The spatialising package also provides two functions to calculate metrics of spatial patterns of binary rasters: `composition_index()` and `texture_index()`. The composition imbalance index (`composition_index()`) is a sum of cell’s values over the entire site divided by the number of cells in the site. It has a range from -1 (site completely dominated by the -1 values) to 1 (site completely dominated by the 1 values). The value of 0 indicates that the site is equally divided between the two values.

``composition_index(c(map1, map2, sim1[[4]]))``
``[1] -0.5000  0.5000 -0.4184``

In our case, `map1` has a dominance of the `-1` values, `map2` has a dominance of the `1` values, and `sim1[[4]]` has a dominance of the `-1` values, but it is less pronounced than in `map1`.

The texture index (`texture_index()`) is a measure of the spatial autocorrelation of the values of a raster. Its value is between 0 (fine texture), and 1 (coarse texture).

``texture_index(c(map1, map2, sim1[[4]]))``
``[1] 0.6477551 0.6216327 0.8387755``

In our examples, `map1` and `map2` have a rather similar texture, while `sim1[[4]]` has a slightly coarser texture (its values have stronger spatial autocorrelation).

# Spatial kinetic Ising model explained

How does the spatial kinetic Ising model work? The simulation starts with the input binary (`-1`, `1`) raster and proceeds with one randomly selected cell at a time. The selected cell is given an opportunity to flip its value (`1` to `-1` or `-1` to `1`). The probability of a flip depends on the value of the cell and the values of its four neighbors (top, left, bottom, and right). It also depends on the values of `B` and `J`. `B` (positive or negative) is an external pressure: it tries to align cells’ values with its sign. `J` (always positive) is a strength of the local autocorrelation tendency: it tries to align signs of neighboring cells.

We can also control the model using a few additional arguments. The `iter` argument controls the number of iterations—how many times the flip of a cell value is attempted before a new simulated raster is returned. By default, its value equals to the number of cells in the input raster. Next, `updates` controls the number of simulated rasters returned—each of which is based on the previous one. The `inertia` parameter (`0`, by default), when positive makes it less likely for a cell of `-1` to change its value to `1` when surrounded by other `-1` cells. As the effect, it minimizes the possibility of a “salt and pepper” effect, where cells of different values are mixed together. The last important argument is `rule`, which controls how the probability of a flip is calculated: either using the `"glauber"` (default) or `"metropolis"` rule.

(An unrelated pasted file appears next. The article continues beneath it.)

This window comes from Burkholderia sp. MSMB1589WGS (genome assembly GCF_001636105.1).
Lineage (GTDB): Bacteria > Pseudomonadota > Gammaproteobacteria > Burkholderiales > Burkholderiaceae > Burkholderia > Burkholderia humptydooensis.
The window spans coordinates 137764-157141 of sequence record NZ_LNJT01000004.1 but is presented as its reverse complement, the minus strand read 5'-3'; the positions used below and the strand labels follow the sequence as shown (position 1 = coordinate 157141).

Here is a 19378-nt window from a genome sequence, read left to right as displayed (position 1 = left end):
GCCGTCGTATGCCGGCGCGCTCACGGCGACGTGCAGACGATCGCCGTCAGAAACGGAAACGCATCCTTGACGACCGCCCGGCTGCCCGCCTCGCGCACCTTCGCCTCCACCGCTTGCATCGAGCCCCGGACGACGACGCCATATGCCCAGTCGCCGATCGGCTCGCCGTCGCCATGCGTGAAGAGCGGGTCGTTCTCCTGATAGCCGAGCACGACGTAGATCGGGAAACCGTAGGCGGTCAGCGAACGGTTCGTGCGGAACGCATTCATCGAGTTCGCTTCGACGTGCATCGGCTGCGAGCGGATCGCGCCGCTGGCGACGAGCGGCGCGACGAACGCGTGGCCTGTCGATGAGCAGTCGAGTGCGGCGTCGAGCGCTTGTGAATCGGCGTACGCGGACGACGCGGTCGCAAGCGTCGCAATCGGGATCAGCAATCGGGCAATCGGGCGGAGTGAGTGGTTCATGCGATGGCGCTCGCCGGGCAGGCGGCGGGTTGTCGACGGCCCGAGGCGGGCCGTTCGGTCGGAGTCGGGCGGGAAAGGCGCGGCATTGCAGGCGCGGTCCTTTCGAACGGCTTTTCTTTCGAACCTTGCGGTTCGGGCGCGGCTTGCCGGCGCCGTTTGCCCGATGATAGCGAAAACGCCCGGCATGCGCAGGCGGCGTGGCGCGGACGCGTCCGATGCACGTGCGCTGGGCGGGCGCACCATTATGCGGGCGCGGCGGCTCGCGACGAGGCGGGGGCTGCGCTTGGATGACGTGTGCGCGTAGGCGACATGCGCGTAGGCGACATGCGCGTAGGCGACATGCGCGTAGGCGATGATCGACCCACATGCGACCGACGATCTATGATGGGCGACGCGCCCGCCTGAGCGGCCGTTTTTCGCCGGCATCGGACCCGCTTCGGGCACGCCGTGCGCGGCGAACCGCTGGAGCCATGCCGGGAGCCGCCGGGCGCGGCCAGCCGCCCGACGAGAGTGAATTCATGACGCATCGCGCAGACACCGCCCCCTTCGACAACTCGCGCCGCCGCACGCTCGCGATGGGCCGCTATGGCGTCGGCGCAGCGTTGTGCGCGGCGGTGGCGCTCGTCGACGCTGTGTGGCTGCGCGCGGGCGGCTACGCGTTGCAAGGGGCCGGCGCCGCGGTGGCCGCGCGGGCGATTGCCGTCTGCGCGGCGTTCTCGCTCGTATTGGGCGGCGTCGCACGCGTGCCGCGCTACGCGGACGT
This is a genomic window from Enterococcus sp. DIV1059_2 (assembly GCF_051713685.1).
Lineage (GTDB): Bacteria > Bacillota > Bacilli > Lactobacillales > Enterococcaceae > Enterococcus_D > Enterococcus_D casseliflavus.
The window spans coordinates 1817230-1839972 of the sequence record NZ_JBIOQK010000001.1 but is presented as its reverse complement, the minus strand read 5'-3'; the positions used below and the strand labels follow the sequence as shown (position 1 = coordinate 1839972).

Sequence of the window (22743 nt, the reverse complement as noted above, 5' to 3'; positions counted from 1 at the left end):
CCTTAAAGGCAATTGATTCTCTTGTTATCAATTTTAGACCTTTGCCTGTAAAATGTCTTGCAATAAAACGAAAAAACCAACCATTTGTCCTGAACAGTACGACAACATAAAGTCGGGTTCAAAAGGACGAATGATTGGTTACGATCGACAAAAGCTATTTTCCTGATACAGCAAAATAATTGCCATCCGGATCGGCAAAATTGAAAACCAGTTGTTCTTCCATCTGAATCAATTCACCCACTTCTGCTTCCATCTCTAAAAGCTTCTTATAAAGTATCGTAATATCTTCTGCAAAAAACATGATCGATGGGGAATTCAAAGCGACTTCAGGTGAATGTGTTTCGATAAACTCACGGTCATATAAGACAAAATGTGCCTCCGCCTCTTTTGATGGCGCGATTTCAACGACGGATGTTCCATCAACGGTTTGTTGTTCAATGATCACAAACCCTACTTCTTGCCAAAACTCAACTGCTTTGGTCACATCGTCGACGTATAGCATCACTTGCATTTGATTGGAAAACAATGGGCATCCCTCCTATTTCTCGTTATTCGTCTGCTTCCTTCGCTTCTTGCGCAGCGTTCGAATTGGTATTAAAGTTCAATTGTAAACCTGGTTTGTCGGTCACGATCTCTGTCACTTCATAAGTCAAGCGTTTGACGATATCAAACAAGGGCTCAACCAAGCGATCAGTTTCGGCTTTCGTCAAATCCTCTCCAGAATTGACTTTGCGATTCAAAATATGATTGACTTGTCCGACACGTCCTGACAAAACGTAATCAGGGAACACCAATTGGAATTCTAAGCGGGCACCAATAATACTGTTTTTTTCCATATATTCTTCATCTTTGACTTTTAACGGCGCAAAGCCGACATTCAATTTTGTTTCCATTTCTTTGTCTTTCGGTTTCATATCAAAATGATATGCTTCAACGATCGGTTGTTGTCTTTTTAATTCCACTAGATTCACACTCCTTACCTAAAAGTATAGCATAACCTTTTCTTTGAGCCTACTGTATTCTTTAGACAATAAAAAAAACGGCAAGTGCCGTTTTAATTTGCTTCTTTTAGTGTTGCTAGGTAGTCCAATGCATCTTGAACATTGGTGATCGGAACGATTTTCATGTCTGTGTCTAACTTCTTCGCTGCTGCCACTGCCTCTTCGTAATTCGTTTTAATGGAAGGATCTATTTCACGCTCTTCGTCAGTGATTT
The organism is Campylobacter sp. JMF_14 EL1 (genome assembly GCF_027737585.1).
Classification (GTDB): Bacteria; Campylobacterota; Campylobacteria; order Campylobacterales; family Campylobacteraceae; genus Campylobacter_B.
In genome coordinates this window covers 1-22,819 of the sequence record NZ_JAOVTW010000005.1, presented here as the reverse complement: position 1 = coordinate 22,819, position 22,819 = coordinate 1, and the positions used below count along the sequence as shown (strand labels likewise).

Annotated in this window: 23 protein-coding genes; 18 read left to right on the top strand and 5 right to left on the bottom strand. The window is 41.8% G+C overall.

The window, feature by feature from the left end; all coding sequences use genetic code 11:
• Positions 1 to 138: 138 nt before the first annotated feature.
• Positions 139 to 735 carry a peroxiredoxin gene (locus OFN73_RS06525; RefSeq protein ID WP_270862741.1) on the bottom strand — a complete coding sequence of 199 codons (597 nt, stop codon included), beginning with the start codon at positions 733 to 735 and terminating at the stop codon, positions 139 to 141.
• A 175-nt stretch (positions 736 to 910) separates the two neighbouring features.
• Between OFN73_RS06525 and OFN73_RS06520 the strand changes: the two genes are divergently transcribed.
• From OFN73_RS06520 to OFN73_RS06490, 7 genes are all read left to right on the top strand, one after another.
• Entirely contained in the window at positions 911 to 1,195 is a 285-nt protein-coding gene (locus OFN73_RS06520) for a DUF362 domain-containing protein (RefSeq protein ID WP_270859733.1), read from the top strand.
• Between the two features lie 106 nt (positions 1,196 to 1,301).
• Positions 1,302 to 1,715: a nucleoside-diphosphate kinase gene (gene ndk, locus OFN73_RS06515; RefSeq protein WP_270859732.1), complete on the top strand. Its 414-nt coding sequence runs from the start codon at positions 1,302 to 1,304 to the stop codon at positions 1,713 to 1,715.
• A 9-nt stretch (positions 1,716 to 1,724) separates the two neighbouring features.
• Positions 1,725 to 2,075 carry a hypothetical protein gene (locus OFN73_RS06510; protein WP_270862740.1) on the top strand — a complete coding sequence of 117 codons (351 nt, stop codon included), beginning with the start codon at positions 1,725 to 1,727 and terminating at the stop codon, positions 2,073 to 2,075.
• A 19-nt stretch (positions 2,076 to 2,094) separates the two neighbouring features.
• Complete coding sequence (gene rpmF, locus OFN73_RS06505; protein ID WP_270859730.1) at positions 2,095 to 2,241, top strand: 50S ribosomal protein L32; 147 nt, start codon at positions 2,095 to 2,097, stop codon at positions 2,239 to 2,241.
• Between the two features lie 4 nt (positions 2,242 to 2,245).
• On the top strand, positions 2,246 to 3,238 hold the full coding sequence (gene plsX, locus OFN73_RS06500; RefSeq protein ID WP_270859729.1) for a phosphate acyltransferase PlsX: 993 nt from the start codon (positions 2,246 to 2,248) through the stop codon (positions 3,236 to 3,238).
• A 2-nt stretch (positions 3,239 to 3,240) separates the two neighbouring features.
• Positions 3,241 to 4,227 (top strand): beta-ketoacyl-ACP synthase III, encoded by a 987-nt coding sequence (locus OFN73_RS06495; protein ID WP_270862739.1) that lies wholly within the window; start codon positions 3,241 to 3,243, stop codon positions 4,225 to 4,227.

The code below compares the results of the spatial kinetic Ising model for different values of `B` and `J`.

``````sim2 = kinetic_ising(map1, B = -0.7, J = 0.1, updates = 4, inertia = 1)
sim3 = kinetic_ising(map1, B = -0.7, J = 0.7, updates = 4, inertia = 1)
sim4 = kinetic_ising(map1, B = 0, J = 0.1, updates = 4, inertia = 1)
sim5 = kinetic_ising(map1, B = 0, J = 0.7, updates = 4, inertia = 1)
sim6 = kinetic_ising(map1, B = 0.7, J = 0.1, updates = 4, inertia = 1)
sim7 = kinetic_ising(map1, B = 0.7, J = 0.7, updates = 4, inertia = 1)
all_sims = c(sim2[[4]], sim3[[4]], sim4[[4]], sim5[[4]], sim6[[4]], sim7[[4]])
names(all_sims) = c("B: -0.7, J: 0.1", "B: -0.7, J: 0.7", "B: 0, J: 0.1",
"B: 0, J: 0.7", "B: 0.7, J: 0.1", "B: 0.7, J: 0.7")
plot(all_sims, nc = 2)``````

The top row shows the results for `B` values equal to `-0.7`, the middle row shows the results for `B` values equal to `0`, and the bottom row shows the results for `B` values equal to `0.7`. The left column shows the results of the spatial kinetic Ising model for values of `J` equal to `0.1`, while the right column shows the results for values of `J` equal to `0.7`.

Quick visual comparison underlines that both parameters have a strong effect on the results of the spatial kinetic Ising model. Negative values of `B` tend to decrease the forest cover, while positive values of `B` tend to increase the forest cover. The effect of `J` is, on the other hand, more related to the configuration of the values, with lower values of `J` leading to more dispersed values, and higher values of `J` leading to more clustered values.

# Summary

This blog post showed how to use the spatialising package to simulate the spatial kinetic Ising model, how selected parameters influence the results, and how to calculate metrics of spatial patterns. However, it leaves one important question unanswered: how do you find the best values of `B` and `J` to make the simulation more like the second map? That is the topic of the next blog post.

## References

Stepinski, Tomasz F. 2023. “Spatially Explicit Simulation of Deforestation Using the Ising-Like Neutral Model.” Environmental Research: Ecology 2 (2): 025003. https://doi.org/10.1088/2752-664x/acdbd2.
Stepinski, Tomasz F., and Jakub Nowosad. 2023. “The Kinetic Ising Model Encapsulates Essential Dynamics of Land Pattern Change.” Royal Society Open Science 10 (10): 231005. https://doi.org/10.1098/rsos.231005.

## Footnotes

1. This function can also be used to binarize continuous data or data with many categories.↩︎

2. Here, we can think of each simulation as a year, and the number of updates as the number of years.↩︎

## Citation

BibTeX citation:
``````@online{nowosad2023,